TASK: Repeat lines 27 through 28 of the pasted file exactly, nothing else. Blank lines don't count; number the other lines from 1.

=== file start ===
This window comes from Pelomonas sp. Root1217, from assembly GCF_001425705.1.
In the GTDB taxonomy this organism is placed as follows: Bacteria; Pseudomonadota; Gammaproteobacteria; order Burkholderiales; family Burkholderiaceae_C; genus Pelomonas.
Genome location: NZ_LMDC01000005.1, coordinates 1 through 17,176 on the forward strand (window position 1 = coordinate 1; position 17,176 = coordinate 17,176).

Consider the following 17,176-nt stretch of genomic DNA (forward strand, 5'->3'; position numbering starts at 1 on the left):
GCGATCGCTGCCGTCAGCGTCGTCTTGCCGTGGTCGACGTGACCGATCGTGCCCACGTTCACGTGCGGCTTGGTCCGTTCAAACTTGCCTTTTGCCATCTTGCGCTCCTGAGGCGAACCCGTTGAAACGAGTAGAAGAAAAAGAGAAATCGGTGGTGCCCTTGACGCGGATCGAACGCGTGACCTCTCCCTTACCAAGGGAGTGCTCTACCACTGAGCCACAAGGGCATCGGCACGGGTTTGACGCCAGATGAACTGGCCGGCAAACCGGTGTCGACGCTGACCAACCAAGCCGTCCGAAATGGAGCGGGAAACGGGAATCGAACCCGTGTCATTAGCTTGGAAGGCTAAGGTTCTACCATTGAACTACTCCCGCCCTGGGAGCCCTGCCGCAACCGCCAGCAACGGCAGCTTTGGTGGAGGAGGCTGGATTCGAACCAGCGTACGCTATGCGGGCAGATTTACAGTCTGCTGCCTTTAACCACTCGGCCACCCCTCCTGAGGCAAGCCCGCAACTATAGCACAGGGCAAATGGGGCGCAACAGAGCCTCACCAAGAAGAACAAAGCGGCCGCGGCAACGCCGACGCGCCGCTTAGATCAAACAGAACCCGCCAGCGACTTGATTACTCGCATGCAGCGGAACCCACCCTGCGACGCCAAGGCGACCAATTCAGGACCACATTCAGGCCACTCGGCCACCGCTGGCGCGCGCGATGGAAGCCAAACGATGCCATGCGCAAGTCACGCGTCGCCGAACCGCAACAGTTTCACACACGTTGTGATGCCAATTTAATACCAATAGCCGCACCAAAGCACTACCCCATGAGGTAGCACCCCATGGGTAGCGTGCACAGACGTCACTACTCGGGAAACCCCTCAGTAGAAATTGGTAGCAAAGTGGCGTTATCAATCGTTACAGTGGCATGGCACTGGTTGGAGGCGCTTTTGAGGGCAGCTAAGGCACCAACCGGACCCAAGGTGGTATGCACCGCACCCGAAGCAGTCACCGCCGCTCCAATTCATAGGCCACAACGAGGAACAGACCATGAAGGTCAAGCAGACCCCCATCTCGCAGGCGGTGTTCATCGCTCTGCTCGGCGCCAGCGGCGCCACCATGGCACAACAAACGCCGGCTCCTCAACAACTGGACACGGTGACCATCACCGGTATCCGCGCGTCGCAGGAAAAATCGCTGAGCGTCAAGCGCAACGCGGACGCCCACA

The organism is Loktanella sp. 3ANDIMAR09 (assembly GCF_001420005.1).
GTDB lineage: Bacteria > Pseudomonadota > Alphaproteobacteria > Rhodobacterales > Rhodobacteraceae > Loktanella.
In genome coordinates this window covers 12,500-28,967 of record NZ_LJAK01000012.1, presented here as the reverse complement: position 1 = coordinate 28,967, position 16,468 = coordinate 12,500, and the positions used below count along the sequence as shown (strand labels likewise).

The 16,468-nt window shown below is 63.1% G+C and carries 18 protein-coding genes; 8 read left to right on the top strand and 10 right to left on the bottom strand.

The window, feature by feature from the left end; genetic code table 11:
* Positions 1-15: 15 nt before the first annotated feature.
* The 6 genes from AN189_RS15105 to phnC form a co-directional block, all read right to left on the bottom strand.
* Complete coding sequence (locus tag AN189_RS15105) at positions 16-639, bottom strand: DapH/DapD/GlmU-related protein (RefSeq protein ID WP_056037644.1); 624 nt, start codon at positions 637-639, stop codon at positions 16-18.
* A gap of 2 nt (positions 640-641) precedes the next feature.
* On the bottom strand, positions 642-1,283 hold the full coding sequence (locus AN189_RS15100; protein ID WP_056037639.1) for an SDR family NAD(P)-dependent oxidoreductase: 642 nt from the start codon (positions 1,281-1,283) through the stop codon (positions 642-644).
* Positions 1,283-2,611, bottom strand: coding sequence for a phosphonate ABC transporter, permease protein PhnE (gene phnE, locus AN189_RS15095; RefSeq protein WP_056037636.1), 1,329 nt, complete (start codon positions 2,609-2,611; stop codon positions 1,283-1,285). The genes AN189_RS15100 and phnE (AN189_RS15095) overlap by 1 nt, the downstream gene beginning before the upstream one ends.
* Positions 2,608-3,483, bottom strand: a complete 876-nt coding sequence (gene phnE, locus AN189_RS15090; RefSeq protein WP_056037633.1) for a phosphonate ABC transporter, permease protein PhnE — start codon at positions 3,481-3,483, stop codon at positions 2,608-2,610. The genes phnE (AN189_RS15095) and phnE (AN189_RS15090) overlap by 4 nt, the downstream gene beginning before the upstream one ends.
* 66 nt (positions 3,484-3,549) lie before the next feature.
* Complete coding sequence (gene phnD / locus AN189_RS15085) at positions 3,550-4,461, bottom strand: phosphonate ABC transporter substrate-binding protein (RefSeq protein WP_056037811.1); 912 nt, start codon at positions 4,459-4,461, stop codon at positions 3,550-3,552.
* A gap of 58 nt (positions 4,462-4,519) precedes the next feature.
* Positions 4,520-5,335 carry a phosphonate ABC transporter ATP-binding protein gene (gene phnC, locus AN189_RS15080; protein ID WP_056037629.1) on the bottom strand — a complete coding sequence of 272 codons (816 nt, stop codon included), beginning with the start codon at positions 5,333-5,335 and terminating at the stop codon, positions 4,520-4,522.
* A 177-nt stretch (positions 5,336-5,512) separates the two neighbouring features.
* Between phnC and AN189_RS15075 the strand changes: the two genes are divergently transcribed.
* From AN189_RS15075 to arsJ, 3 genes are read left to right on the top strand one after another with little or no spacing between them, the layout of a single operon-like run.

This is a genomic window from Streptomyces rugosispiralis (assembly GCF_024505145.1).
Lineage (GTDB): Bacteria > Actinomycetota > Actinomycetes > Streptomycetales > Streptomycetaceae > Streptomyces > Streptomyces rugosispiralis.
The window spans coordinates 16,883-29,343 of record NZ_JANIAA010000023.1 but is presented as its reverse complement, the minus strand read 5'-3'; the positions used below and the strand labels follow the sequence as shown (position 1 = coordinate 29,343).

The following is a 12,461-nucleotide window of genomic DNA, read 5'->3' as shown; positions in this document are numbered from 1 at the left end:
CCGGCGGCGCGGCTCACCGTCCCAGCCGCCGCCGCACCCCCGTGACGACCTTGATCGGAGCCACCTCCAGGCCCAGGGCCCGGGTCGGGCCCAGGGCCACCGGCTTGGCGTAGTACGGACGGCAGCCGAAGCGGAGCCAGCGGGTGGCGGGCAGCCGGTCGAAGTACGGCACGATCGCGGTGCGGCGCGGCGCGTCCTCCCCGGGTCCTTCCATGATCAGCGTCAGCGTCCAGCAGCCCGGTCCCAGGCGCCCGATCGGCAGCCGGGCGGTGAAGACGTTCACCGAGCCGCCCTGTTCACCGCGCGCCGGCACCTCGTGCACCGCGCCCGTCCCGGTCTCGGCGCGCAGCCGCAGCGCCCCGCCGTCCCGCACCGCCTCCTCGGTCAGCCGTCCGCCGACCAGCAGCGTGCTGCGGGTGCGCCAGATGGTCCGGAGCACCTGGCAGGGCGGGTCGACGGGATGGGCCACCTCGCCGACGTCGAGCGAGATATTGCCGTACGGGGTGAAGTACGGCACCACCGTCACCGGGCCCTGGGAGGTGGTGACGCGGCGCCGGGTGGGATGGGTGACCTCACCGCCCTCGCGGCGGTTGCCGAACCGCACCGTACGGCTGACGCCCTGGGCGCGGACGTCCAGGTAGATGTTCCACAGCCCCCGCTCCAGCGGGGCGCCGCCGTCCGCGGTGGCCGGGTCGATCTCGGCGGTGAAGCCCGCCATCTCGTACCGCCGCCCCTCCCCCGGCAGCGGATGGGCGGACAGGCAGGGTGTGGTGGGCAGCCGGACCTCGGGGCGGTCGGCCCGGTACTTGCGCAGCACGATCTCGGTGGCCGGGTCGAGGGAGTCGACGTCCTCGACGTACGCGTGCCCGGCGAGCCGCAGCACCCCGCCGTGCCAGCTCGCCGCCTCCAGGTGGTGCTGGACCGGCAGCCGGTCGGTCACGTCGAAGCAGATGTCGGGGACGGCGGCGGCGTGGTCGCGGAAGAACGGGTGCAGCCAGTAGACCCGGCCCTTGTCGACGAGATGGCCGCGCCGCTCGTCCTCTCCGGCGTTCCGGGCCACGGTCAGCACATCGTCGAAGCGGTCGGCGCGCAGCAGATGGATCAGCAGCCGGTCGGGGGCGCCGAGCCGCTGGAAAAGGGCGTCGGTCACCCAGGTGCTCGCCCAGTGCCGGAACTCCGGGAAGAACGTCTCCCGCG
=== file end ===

The window spans coordinates 16,883-29,343 of record NZ_JANIAA010000023.1 but is presented as its reverse complement, the minus strand read 5'-3'; the positions used below and the strand labels follow the sequence as shown (position 1 = coordinate 29,343).

The following is a 12,461-nucleotide window of genomic DNA, read 5'->3' as shown; positions in this document are numbered from 1 at the left end: